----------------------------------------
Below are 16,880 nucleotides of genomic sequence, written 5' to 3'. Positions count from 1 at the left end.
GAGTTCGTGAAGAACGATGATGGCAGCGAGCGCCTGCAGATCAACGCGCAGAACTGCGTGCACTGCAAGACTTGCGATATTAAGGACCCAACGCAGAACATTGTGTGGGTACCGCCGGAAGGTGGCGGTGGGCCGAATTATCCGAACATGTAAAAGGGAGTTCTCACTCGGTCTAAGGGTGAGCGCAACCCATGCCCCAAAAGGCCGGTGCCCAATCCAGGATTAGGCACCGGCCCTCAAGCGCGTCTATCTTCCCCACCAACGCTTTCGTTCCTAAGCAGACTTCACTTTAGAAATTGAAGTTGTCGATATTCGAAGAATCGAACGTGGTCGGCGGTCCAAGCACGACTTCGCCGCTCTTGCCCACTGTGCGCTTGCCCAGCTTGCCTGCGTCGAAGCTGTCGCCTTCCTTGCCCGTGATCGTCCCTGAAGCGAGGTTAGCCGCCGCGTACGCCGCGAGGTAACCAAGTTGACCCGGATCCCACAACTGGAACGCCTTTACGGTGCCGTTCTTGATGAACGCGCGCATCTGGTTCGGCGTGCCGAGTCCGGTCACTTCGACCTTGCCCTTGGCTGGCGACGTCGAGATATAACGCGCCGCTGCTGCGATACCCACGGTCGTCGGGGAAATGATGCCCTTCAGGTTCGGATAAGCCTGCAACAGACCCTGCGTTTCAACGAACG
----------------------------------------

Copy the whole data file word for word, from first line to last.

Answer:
Below are 16,880 nucleotides of genomic sequence, written 5' to 3'. Positions count from 1 at the left end.
GAGTTCGTGAAGAACGATGATGGCAGCGAGCGCCTGCAGATCAACGCGCAGAACTGCGTGCACTGCAAGACTTGCGATATTAAGGACCCAACGCAGAACATTGTGTGGGTACCGCCGGAAGGTGGCGGTGGGCCGAATTATCCGAACATGTAAAAGGGAGTTCTCACTCGGTCTAAGGGTGAGCGCAACCCATGCCCCAAAAGGCCGGTGCCCAATCCAGGATTAGGCACCGGCCCTCAAGCGCGTCTATCTTCCCCACCAACGCTTTCGTTCCTAAGCAGACTTCACTTTAGAAATTGAAGTTGTCGATATTCGAAGAATCGAACGTGGTCGGCGGTCCAAGCACGACTTCGCCGCTCTTGCCCACTGTGCGCTTGCCCAGCTTGCCTGCGTCGAAGCTGTCGCCTTCCTTGCCCGTGATCGTCCCTGAAGCGAGGTTAGCCGCCGCGTACGCCGCGAGGTAACCAAGTTGACCCGGATCCCACAACTGGAACGCCTTTACGGTGCCGTTCTTGATGAACGCGCGCATCTGGTTCGGCGTGCCGAGTCCGGTCACTTCGACCTTGCCCTTGGCTGGCGACGTCGAGATATAACGCGCCGCTGCTGCGATACCCACGGTCGTCGGGGAAATGATGCCCTTCAGGTTCGGATAAGCCTGCAACAGACCCTGCGTTTCAACGAACG